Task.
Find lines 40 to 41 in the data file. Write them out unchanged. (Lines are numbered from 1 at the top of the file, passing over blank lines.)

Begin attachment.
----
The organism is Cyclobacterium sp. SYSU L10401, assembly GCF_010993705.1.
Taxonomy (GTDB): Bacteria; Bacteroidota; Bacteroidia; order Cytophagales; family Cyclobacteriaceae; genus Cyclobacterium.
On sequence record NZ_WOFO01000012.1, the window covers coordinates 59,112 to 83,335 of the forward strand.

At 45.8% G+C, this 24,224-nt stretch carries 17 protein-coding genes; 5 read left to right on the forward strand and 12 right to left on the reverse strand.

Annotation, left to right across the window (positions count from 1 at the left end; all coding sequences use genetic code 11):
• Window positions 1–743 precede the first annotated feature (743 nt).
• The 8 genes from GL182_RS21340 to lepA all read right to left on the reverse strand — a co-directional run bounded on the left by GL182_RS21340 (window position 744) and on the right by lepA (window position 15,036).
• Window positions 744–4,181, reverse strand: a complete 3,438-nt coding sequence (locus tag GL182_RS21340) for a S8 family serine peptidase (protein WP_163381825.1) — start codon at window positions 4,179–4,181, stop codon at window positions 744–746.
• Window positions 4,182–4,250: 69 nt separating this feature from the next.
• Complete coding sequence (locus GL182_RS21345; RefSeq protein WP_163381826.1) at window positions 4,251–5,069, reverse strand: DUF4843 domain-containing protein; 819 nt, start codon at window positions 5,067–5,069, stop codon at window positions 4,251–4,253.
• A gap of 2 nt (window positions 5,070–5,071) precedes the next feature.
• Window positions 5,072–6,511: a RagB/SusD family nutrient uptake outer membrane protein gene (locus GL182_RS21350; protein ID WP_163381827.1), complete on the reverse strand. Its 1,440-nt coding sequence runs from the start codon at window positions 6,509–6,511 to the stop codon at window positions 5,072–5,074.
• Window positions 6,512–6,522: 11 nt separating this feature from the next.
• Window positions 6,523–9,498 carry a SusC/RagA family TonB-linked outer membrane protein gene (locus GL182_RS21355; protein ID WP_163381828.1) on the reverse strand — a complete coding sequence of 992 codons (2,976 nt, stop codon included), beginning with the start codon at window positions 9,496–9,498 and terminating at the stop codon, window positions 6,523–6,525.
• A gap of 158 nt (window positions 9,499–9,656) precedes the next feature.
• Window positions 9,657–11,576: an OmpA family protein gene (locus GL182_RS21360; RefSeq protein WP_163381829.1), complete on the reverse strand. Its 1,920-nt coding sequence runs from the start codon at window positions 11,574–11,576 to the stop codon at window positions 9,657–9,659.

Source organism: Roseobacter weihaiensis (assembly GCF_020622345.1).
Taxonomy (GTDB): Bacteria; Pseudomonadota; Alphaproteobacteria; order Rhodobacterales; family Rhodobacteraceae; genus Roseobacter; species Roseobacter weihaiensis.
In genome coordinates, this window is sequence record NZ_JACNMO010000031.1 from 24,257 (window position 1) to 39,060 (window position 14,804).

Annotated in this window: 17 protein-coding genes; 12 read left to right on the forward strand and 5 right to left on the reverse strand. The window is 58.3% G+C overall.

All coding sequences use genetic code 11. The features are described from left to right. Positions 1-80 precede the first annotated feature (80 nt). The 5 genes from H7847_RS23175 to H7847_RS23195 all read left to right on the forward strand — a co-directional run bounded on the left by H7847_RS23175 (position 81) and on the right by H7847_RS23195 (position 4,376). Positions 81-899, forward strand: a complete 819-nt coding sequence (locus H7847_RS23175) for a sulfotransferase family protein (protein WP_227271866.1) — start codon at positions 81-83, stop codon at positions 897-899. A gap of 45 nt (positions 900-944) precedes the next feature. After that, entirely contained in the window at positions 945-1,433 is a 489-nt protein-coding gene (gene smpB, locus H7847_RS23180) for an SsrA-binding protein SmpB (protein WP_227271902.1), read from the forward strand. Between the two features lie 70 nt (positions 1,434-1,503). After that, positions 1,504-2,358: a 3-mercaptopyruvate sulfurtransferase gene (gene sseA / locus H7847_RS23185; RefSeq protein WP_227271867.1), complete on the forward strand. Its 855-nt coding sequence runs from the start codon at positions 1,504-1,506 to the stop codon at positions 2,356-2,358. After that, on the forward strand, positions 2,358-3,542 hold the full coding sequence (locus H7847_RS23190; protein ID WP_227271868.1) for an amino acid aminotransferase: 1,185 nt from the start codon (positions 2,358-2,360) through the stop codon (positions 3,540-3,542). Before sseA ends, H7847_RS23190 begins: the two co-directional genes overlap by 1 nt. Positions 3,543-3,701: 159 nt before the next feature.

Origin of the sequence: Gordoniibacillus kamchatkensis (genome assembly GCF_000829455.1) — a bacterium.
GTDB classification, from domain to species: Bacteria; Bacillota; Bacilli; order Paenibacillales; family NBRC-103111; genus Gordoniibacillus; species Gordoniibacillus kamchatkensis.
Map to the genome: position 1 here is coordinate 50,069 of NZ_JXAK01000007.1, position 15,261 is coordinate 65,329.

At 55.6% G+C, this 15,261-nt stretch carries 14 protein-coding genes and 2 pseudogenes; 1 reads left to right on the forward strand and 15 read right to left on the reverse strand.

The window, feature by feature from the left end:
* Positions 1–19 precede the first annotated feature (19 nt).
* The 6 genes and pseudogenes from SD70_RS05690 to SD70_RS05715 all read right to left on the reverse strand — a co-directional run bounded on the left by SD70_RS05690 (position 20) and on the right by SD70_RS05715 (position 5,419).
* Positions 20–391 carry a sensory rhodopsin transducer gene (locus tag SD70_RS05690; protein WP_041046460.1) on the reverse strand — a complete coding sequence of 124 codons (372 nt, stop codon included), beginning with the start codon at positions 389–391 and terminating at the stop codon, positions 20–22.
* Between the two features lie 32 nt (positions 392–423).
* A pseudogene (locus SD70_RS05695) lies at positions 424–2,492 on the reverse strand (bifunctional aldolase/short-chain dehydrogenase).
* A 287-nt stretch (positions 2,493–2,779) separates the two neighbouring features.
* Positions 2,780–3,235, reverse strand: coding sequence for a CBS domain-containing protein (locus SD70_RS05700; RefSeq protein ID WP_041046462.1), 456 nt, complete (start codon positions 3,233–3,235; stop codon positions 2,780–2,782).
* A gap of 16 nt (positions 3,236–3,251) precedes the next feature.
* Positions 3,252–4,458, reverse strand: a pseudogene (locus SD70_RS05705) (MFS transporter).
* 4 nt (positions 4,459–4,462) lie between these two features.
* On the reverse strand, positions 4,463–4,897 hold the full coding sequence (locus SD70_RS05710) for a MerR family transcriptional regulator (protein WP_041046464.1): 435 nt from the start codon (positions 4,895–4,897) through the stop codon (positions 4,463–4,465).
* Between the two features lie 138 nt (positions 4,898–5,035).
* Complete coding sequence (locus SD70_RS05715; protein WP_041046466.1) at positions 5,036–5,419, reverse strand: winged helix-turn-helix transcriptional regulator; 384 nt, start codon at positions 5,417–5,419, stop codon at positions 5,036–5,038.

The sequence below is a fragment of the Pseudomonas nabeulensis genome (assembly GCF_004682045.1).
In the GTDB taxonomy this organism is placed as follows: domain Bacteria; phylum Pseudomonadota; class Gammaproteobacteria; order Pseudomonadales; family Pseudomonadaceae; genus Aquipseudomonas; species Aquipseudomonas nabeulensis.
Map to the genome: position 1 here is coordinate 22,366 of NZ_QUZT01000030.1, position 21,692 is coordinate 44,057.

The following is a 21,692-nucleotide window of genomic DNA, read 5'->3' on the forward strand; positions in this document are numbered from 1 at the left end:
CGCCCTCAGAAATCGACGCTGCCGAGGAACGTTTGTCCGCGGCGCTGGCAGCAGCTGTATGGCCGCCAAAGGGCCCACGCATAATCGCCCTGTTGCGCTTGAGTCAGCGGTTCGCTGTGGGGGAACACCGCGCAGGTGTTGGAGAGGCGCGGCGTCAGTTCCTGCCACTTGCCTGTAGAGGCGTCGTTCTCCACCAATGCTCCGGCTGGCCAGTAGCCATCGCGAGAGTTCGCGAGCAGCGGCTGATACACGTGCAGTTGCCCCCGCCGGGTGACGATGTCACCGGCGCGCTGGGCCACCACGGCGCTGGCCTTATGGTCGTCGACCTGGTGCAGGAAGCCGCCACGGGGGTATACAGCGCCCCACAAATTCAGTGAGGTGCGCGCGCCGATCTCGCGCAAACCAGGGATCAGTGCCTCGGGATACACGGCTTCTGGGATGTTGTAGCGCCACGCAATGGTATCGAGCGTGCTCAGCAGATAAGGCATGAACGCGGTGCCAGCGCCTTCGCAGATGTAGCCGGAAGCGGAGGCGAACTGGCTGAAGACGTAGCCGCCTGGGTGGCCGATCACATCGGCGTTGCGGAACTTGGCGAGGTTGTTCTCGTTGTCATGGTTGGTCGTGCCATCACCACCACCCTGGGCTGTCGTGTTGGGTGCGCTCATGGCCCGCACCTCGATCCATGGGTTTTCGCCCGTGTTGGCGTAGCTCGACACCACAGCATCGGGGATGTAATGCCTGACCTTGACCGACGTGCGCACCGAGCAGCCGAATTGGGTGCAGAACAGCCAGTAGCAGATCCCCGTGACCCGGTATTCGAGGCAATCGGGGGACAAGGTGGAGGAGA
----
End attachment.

The sequence below is a fragment of the Pseudomonas nabeulensis genome (assembly GCF_004682045.1).
In the GTDB taxonomy this organism is placed as follows: domain Bacteria; phylum Pseudomonadota; class Gammaproteobacteria; order Pseudomonadales; family Pseudomonadaceae; genus Aquipseudomonas; species Aquipseudomonas nabeulensis.